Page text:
Plasma-Enhanced Atomic Layer Deposition and Vapor Phase Infiltration of ZnO - From Fundamental Growth Characteristics to Piezoelectric Films

Julian Pilz
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In this thesis, the growth of the semiconducting material ZnO by two methods - plasmaenhanced atomic layer deposition and vapor phase infiltration - is investigated. As ZnO is utilized in diverse applications such as UV-protection, gas sensors, or piezoelectrics, precise knowledge about the characteristics of the growth process is needed to obtain the desired properties for a specific application. Plasma-enhanced atomic layer deposition (PE-ALD) is a thin film technique which can deposit uniformal and conformal films with high thickness control at low temperatures. The presented studies show that PE-ALD is able to deposit ZnO with small amount of impurities as low as room temperature. Furthermore, by variation of the substrate temperature, ideal temperature regions for specific applications and the relationship between growth and resulting properties could be identified. In the beginning of the deposition, deviations from the ideal growth occur, which are identified as substrateenhanced island growth. The formation of crystallites is found to occur after this initial growth periode. The obtained knowledge about these growth characteristics is furthermore applied to piezoelectric devices. The piezoresponse of ZnO, sandwiched between electrodes, is hereby studied on both flexible and rigid substrates with a combination of macroscopic and scanning probe techniques. Vapor phase infiltration (VPI) is a technique for transforming polymers into hybrid organic/inorganic materials. It often uses the same precursors as ALD but instead of growing a thin film on a substrate, the polymer free volume is infiltrated with the precursors. In the thesis, the successfull infiltration of ZnO into polyisoprene is presented. Polyisoprene is an elastomeric polymer, a class of polymers which has not been widely studied as a substrate for VPI. The infiltration kinetics and the chemical mechanisms of this system are presented and it is shown that pre-heating of the polymer largely affects these due to changes in thickness and chemical structure. Concluding, the thesis gives fundamental insights into the growth characteristics for a future application of ZnO thin films or polymer/ZnO hybrids in diverse fields as well as a demonstration of ZnO in a piezoelectric device.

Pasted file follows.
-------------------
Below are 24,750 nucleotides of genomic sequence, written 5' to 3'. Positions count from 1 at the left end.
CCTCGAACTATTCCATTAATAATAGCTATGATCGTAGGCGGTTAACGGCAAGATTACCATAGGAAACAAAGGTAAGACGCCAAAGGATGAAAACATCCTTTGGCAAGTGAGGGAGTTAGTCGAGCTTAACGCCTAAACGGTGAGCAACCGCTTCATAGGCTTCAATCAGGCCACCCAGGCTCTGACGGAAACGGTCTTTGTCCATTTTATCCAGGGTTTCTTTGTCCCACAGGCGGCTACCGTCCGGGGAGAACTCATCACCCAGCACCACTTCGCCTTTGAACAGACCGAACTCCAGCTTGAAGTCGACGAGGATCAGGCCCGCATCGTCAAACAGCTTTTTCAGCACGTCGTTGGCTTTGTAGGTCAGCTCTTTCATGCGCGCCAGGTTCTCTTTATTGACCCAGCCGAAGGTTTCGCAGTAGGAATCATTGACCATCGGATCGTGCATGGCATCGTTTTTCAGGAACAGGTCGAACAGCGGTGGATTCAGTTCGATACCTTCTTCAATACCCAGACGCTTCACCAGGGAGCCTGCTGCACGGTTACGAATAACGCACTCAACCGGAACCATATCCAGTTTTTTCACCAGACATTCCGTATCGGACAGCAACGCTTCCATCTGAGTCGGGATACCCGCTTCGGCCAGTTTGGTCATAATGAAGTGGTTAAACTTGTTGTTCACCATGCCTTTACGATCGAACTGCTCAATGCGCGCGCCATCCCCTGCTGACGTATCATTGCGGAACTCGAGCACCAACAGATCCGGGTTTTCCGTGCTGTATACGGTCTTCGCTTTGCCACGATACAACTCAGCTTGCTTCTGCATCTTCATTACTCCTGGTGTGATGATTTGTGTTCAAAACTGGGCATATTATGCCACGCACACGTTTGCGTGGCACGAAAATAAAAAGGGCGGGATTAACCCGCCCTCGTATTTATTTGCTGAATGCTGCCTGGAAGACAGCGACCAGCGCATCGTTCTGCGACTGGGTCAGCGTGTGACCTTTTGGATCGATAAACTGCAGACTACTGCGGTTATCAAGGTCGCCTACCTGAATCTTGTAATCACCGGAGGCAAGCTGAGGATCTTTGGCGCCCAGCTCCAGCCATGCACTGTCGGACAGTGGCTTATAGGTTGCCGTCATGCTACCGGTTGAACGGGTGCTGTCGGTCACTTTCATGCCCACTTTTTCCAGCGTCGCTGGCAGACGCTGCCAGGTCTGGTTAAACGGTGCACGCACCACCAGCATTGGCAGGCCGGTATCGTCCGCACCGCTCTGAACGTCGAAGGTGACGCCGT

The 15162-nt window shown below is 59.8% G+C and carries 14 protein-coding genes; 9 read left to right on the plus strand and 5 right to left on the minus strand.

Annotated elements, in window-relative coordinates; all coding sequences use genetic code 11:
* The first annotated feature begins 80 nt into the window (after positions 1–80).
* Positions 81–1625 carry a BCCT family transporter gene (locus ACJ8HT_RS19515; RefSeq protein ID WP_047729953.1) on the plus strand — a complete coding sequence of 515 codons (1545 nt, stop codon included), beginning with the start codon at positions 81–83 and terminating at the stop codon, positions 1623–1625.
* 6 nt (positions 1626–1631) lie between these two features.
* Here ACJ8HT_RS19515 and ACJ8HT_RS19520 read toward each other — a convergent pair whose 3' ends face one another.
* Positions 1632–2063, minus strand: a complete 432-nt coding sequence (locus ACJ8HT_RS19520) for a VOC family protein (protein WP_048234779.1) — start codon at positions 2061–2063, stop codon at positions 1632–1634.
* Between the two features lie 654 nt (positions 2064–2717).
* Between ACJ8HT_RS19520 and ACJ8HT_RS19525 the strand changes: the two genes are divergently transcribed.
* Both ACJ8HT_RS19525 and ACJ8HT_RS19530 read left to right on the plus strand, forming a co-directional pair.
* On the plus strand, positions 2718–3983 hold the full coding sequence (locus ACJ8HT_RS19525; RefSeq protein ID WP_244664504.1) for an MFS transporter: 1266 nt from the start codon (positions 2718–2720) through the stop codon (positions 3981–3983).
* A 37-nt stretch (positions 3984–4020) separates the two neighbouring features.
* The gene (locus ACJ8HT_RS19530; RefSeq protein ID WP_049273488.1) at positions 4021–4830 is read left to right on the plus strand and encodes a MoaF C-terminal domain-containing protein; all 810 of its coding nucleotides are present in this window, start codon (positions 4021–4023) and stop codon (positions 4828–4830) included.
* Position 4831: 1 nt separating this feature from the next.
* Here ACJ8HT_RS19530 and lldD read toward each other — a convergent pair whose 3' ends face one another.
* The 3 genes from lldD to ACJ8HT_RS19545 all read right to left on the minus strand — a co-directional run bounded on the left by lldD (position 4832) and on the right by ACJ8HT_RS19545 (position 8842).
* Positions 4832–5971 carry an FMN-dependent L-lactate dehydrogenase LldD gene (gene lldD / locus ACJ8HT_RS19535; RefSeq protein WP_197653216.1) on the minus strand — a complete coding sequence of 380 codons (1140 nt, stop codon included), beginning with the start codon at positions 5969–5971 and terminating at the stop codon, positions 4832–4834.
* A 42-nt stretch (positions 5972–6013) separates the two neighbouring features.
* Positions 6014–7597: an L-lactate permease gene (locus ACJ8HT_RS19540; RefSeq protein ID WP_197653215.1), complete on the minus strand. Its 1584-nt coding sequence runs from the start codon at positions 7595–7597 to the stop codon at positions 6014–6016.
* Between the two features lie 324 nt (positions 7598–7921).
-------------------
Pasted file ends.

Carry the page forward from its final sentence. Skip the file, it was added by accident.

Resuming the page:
Graz University of Technology
(Graz, Austria)
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